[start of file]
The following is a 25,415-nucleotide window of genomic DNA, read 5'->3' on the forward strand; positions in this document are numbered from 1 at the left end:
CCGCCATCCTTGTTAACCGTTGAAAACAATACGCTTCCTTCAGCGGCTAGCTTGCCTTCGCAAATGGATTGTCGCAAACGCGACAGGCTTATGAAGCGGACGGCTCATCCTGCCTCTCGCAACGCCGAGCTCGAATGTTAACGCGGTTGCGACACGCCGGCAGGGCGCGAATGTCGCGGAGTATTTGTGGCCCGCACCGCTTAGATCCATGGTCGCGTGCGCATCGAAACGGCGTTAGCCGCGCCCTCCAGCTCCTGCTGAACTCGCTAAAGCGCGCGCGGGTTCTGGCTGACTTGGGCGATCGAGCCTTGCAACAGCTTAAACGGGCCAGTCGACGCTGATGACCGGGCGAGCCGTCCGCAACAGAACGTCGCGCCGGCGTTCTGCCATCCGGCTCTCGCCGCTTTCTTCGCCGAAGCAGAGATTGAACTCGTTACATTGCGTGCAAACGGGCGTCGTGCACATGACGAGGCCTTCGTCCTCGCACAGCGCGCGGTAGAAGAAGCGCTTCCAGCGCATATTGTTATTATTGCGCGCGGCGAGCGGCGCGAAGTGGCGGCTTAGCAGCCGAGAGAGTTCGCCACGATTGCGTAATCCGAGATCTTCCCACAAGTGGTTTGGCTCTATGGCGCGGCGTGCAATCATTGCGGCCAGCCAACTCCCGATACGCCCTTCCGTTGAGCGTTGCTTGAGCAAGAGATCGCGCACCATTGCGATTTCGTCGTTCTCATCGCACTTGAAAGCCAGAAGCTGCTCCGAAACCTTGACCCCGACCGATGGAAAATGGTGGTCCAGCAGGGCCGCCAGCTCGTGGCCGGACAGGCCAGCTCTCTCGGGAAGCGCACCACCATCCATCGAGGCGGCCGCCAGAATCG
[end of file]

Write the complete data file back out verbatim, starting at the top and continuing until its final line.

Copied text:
The following is a 25,415-nucleotide window of genomic DNA, read 5'->3' on the forward strand; positions in this document are numbered from 1 at the left end:
CCGCCATCCTTGTTAACCGTTGAAAACAATACGCTTCCTTCAGCGGCTAGCTTGCCTTCGCAAATGGATTGTCGCAAACGCGACAGGCTTATGAAGCGGACGGCTCATCCTGCCTCTCGCAACGCCGAGCTCGAATGTTAACGCGGTTGCGACACGCCGGCAGGGCGCGAATGTCGCGGAGTATTTGTGGCCCGCACCGCTTAGATCCATGGTCGCGTGCGCATCGAAACGGCGTTAGCCGCGCCCTCCAGCTCCTGCTGAACTCGCTAAAGCGCGCGCGGGTTCTGGCTGACTTGGGCGATCGAGCCTTGCAACAGCTTAAACGGGCCAGTCGACGCTGATGACCGGGCGAGCCGTCCGCAACAGAACGTCGCGCCGGCGTTCTGCCATCCGGCTCTCGCCGCTTTCTTCGCCGAAGCAGAGATTGAACTCGTTACATTGCGTGCAAACGGGCGTCGTGCACATGACGAGGCCTTCGTCCTCGCACAGCGCGCGGTAGAAGAAGCGCTTCCAGCGCATATTGTTATTATTGCGCGCGGCGAGCGGCGCGAAGTGGCGGCTTAGCAGCCGAGAGAGTTCGCCACGATTGCGTAATCCGAGATCTTCCCACAAGTGGTTTGGCTCTATGGCGCGGCGTGCAATCATTGCGGCCAGCCAACTCCCGATACGCCCTTCCGTTGAGCGTTGCTTGAGCAAGAGATCGCGCACCATTGCGATTTCGTCGTTCTCATCGCACTTGAAAGCCAGAAGCTGCTCCGAAACCTTGACCCCGACCGATGGAAAATGGTGGTCCAGCAGGGCCGCCAGCTCGTGGCCGGACAGGCCAGCTCTCTCGGGAAGCGCACCACCATCCATCGAGGCGGCCGCCAGAATCG